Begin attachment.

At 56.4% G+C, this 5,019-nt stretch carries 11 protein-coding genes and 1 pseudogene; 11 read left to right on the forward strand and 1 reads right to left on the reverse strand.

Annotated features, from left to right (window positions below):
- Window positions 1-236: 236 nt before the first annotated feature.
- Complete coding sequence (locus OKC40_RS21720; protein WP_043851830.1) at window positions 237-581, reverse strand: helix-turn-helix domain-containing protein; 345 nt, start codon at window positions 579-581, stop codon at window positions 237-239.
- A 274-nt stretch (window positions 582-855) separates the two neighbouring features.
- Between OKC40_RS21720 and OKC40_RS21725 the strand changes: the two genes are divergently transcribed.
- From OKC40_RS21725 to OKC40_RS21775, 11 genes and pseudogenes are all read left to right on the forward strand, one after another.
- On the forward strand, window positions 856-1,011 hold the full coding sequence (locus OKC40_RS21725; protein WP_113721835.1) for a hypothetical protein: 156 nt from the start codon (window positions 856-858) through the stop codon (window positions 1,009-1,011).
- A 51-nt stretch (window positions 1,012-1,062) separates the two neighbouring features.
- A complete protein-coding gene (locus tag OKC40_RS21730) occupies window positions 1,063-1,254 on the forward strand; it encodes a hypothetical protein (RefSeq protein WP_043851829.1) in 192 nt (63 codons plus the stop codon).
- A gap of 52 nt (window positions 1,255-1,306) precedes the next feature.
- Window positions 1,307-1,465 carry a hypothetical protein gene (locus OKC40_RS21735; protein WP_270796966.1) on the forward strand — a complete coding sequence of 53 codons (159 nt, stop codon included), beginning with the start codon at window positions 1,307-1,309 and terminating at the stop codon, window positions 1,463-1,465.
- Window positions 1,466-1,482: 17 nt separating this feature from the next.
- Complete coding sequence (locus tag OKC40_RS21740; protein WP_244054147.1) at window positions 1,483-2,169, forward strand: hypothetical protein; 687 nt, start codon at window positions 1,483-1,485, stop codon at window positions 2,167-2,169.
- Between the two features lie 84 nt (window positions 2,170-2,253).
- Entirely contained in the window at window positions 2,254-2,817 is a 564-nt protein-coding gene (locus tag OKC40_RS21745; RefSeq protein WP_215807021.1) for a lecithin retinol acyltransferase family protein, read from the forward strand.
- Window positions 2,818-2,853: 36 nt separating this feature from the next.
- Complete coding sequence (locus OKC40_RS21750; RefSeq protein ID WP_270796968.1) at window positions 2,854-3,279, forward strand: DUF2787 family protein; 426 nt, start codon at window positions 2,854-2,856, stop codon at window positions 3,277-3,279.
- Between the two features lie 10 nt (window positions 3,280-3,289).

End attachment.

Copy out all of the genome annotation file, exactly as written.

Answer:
At 56.4% G+C, this 5,019-nt stretch carries 11 protein-coding genes and 1 pseudogene; 11 read left to right on the forward strand and 1 reads right to left on the reverse strand.

Annotated features, from left to right (window positions below):
- Window positions 1-236: 236 nt before the first annotated feature.
- Complete coding sequence (locus OKC40_RS21720; protein WP_043851830.1) at window positions 237-581, reverse strand: helix-turn-helix domain-containing protein; 345 nt, start codon at window positions 579-581, stop codon at window positions 237-239.
- A 274-nt stretch (window positions 582-855) separates the two neighbouring features.
- Between OKC40_RS21720 and OKC40_RS21725 the strand changes: the two genes are divergently transcribed.
- From OKC40_RS21725 to OKC40_RS21775, 11 genes and pseudogenes are all read left to right on the forward strand, one after another.
- On the forward strand, window positions 856-1,011 hold the full coding sequence (locus OKC40_RS21725; protein WP_113721835.1) for a hypothetical protein: 156 nt from the start codon (window positions 856-858) through the stop codon (window positions 1,009-1,011).
- A 51-nt stretch (window positions 1,012-1,062) separates the two neighbouring features.
- A complete protein-coding gene (locus tag OKC40_RS21730) occupies window positions 1,063-1,254 on the forward strand; it encodes a hypothetical protein (RefSeq protein WP_043851829.1) in 192 nt (63 codons plus the stop codon).
- A gap of 52 nt (window positions 1,255-1,306) precedes the next feature.
- Window positions 1,307-1,465 carry a hypothetical protein gene (locus OKC40_RS21735; protein WP_270796966.1) on the forward strand — a complete coding sequence of 53 codons (159 nt, stop codon included), beginning with the start codon at window positions 1,307-1,309 and terminating at the stop codon, window positions 1,463-1,465.
- Window positions 1,466-1,482: 17 nt separating this feature from the next.
- Complete coding sequence (locus tag OKC40_RS21740; protein WP_244054147.1) at window positions 1,483-2,169, forward strand: hypothetical protein; 687 nt, start codon at window positions 1,483-1,485, stop codon at window positions 2,167-2,169.
- Between the two features lie 84 nt (window positions 2,170-2,253).
- Entirely contained in the window at window positions 2,254-2,817 is a 564-nt protein-coding gene (locus tag OKC40_RS21745; RefSeq protein WP_215807021.1) for a lecithin retinol acyltransferase family protein, read from the forward strand.
- Window positions 2,818-2,853: 36 nt separating this feature from the next.
- Complete coding sequence (locus OKC40_RS21750; RefSeq protein ID WP_270796968.1) at window positions 2,854-3,279, forward strand: DUF2787 family protein; 426 nt, start codon at window positions 2,854-2,856, stop codon at window positions 3,277-3,279.
- Between the two features lie 10 nt (window positions 3,280-3,289).